But now onto the more pressing news. There's yet another Unsung magazine out this week. Those pesky Unsung folk are so productive they make me feel awful that I've only got two issues of Bewilderbliss out in just about the same time they've done three Unsungs. I've still not managed to get along to one of the launches yet, but I'm finally free for this one. I was speaking with Max Dunbar of Succour yesterday and he assured me it was a really great event, so I'm keeping my calendar free for it.

The launch is this Sunday (26th July) at 8pm in the Thirsty Scholar on Oxford Rd. It is £2 to get in, but then the magazine is free, so it sounds like a bargain to me. There will be readings from the magazine and open-mic slots, as well as a raffle to lure you in if everything else on offer wasn't enough.

Tuesday, 21 July 2009

Geoff Ryman

The Manchester Book Market went really well at the weekend, apart from the weather obviously. There were readings throughout the weekend and I curated a set for the launch of the magazine I edit, Bewilderbliss. It went really well, and the magazine is now officially launched, it's available at the Cornerhouse and Blackwells.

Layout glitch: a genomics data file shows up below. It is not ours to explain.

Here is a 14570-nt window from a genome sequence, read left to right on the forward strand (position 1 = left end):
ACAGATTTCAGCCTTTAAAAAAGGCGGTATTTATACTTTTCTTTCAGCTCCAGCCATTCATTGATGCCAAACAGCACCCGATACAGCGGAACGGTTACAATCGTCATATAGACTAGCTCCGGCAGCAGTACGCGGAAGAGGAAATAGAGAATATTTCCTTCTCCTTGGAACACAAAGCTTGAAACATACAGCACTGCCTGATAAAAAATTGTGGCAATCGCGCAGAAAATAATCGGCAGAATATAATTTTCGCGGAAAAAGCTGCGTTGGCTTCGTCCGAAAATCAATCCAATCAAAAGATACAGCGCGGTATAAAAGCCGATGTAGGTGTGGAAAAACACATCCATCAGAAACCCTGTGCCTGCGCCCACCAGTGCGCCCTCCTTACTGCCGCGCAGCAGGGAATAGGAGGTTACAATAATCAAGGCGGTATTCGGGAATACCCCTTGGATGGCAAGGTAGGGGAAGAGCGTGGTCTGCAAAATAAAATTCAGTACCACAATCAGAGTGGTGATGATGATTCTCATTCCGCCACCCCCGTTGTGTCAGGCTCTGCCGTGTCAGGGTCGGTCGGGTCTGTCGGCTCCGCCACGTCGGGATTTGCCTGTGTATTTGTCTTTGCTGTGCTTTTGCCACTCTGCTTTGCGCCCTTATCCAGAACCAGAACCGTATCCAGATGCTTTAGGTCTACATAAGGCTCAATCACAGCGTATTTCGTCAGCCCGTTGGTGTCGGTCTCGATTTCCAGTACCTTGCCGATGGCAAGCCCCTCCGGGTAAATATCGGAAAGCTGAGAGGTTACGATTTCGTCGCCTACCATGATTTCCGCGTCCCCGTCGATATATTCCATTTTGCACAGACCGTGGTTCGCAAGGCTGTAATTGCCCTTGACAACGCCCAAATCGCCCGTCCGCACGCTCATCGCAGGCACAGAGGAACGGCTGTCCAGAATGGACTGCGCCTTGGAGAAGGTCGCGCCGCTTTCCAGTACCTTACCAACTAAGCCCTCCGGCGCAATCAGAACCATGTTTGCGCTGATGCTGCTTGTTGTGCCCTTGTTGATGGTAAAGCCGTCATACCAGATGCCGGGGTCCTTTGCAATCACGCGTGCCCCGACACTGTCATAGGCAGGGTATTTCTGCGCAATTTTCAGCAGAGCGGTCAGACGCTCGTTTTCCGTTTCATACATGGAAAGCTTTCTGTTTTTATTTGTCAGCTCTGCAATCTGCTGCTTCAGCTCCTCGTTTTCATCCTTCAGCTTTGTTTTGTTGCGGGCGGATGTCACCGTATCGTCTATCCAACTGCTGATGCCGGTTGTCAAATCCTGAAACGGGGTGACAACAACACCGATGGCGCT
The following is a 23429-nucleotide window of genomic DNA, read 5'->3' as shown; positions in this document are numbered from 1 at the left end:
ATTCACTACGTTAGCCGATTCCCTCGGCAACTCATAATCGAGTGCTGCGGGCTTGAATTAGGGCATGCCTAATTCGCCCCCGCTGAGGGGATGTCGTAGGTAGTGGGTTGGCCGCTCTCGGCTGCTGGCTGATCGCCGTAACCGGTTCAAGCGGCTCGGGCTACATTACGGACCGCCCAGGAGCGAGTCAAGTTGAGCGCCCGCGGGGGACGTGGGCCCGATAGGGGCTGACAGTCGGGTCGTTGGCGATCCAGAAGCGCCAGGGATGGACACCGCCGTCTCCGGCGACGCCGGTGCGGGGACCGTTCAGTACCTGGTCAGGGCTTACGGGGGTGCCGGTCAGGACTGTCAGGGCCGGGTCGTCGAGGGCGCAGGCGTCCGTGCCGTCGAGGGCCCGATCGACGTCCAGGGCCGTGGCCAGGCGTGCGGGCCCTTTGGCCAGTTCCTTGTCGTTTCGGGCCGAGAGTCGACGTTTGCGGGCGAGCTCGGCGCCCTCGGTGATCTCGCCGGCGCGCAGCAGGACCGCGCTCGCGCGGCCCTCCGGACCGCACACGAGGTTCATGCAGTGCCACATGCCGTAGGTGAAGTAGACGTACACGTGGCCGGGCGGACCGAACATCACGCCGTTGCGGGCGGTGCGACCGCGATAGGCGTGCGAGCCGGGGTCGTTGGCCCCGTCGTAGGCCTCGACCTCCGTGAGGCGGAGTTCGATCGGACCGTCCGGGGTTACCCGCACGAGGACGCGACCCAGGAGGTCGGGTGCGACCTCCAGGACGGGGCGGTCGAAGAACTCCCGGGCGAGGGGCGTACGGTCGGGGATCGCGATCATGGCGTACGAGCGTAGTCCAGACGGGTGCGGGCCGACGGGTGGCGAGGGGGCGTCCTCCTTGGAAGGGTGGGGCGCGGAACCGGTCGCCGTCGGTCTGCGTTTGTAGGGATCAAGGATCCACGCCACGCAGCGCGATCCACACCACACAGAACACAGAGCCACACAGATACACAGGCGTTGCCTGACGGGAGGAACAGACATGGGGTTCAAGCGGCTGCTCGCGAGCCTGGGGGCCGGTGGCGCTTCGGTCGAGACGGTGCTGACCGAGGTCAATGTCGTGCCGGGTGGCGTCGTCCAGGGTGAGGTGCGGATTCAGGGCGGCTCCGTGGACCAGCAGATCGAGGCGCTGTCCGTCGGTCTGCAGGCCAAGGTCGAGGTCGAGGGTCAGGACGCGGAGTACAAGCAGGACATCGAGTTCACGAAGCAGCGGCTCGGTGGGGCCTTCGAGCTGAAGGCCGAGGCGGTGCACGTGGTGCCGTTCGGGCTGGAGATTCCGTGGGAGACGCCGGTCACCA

Now that it's out and my to-do list has considerably shrunk, I will be able to get back to updating this blog regularly with news about readings and other literary events in and around Manchester.

The next one coming up is something that I'm really excited about - a reading by Geoff Ryman. He's a mainstream and sci-fi writer who is absolutely spectacular at live events. You may have caught him reading at the last No Point in Not Being Friends, and if you did you'll know how captivating he is. If you missed that, I can guarantee that you'll not want to miss this event.

Geoff Ryman is reading at Central Library tomorrow (22nd July) at 1pm, and there is a Q&A session following it.

Monday, 13 July 2009

Slight change of plans

I should have known that as soon as I put the plans for the Bewilderbliss launch on here they'd change.